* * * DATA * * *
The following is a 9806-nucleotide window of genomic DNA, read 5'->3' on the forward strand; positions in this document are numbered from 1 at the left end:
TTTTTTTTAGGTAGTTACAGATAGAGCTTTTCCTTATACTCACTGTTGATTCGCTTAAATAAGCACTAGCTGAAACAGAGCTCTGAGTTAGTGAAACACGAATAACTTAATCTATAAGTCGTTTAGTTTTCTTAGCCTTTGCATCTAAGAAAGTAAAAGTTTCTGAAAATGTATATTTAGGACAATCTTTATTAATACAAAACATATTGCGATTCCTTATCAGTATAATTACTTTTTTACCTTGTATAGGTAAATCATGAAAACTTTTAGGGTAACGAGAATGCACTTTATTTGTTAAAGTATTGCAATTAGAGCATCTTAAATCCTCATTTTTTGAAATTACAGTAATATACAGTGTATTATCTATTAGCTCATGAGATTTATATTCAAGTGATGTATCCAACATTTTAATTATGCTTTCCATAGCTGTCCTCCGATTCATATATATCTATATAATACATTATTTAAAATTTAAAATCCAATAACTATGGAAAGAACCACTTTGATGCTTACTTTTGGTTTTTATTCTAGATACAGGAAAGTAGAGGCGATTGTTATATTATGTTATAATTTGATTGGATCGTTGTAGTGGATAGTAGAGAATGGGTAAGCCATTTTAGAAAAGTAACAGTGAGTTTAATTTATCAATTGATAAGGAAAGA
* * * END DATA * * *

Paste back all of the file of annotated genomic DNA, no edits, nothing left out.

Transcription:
The following is a 9806-nucleotide window of genomic DNA, read 5'->3' on the forward strand; positions in this document are numbered from 1 at the left end:
TTTTTTTTAGGTAGTTACAGATAGAGCTTTTCCTTATACTCACTGTTGATTCGCTTAAATAAGCACTAGCTGAAACAGAGCTCTGAGTTAGTGAAACACGAATAACTTAATCTATAAGTCGTTTAGTTTTCTTAGCCTTTGCATCTAAGAAAGTAAAAGTTTCTGAAAATGTATATTTAGGACAATCTTTATTAATACAAAACATATTGCGATTCCTTATCAGTATAATTACTTTTTTACCTTGTATAGGTAAATCATGAAAACTTTTAGGGTAACGAGAATGCACTTTATTTGTTAAAGTATTGCAATTAGAGCATCTTAAATCCTCATTTTTTGAAATTACAGTAATATACAGTGTATTATCTATTAGCTCATGAGATTTATATTCAAGTGATGTATCCAACATTTTAATTATGCTTTCCATAGCTGTCCTCCGATTCATATATATCTATATAATACATTATTTAAAATTTAAAATCCAATAACTATGGAAAGAACCACTTTGATGCTTACTTTTGGTTTTTATTCTAGATACAGGAAAGTAGAGGCGATTGTTATATTATGTTATAATTTGATTGGATCGTTGTAGTGGATAGTAGAGAATGGGTAAGCCATTTTAGAAAAGTAACAGTGAGTTTAATTTATCAATTGATAAGGAAAGA